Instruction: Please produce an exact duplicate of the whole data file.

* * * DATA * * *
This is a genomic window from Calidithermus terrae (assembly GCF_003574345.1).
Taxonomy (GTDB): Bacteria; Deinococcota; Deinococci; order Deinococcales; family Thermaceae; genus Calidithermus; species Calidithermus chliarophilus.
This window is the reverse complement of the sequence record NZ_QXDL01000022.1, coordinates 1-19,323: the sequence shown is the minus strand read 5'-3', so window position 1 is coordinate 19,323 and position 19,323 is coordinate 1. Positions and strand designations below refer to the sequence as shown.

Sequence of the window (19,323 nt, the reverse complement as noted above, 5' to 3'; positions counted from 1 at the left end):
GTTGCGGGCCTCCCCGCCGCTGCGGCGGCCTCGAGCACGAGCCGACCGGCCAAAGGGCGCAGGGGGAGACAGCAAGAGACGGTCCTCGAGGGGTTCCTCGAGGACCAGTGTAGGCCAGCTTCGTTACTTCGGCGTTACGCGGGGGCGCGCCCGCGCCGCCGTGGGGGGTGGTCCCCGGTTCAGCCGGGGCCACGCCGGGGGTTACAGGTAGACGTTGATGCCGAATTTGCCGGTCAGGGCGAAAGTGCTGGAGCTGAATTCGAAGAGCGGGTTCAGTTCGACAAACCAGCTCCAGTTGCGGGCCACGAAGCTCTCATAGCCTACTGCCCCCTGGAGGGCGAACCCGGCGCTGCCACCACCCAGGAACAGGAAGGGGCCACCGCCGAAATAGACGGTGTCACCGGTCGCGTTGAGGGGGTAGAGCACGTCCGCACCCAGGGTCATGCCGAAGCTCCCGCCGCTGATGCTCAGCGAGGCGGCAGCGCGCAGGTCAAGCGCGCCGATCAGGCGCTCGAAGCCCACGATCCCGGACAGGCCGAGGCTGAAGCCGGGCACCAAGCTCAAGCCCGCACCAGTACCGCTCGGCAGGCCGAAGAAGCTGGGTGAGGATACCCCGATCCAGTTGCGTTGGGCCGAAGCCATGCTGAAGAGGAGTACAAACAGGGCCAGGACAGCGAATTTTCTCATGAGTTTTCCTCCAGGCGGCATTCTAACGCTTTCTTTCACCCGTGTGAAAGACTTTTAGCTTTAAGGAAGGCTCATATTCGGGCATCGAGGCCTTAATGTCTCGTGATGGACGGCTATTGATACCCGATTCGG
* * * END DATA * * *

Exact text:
This is a genomic window from Calidithermus terrae (assembly GCF_003574345.1).
Taxonomy (GTDB): Bacteria; Deinococcota; Deinococci; order Deinococcales; family Thermaceae; genus Calidithermus; species Calidithermus chliarophilus.
This window is the reverse complement of the sequence record NZ_QXDL01000022.1, coordinates 1-19,323: the sequence shown is the minus strand read 5'-3', so window position 1 is coordinate 19,323 and position 19,323 is coordinate 1. Positions and strand designations below refer to the sequence as shown.

Sequence of the window (19,323 nt, the reverse complement as noted above, 5' to 3'; positions counted from 1 at the left end):
GTTGCGGGCCTCCCCGCCGCTGCGGCGGCCTCGAGCACGAGCCGACCGGCCAAAGGGCGCAGGGGGAGACAGCAAGAGACGGTCCTCGAGGGGTTCCTCGAGGACCAGTGTAGGCCAGCTTCGTTACTTCGGCGTTACGCGGGGGCGCGCCCGCGCCGCCGTGGGGGGTGGTCCCCGGTTCAGCCGGGGCCACGCCGGGGGTTACAGGTAGACGTTGATGCCGAATTTGCCGGTCAGGGCGAAAGTGCTGGAGCTGAATTCGAAGAGCGGGTTCAGTTCGACAAACCAGCTCCAGTTGCGGGCCACGAAGCTCTCATAGCCTACTGCCCCCTGGAGGGCGAACCCGGCGCTGCCACCACCCAGGAACAGGAAGGGGCCACCGCCGAAATAGACGGTGTCACCGGTCGCGTTGAGGGGGTAGAGCACGTCCGCACCCAGGGTCATGCCGAAGCTCCCGCCGCTGATGCTCAGCGAGGCGGCAGCGCGCAGGTCAAGCGCGCCGATCAGGCGCTCGAAGCCCACGATCCCGGACAGGCCGAGGCTGAAGCCGGGCACCAAGCTCAAGCCCGCACCAGTACCGCTCGGCAGGCCGAAGAAGCTGGGTGAGGATACCCCGATCCAGTTGCGTTGGGCCGAAGCCATGCTGAAGAGGAGTACAAACAGGGCCAGGACAGCGAATTTTCTCATGAGTTTTCCTCCAGGCGGCATTCTAACGCTTTCTTTCACCCGTGTGAAAGACTTTTAGCTTTAAGGAAGGCTCATATTCGGGCATCGAGGCCTTAATGTCTCGTGATGGACGGCTATTGATACCCGATTCGG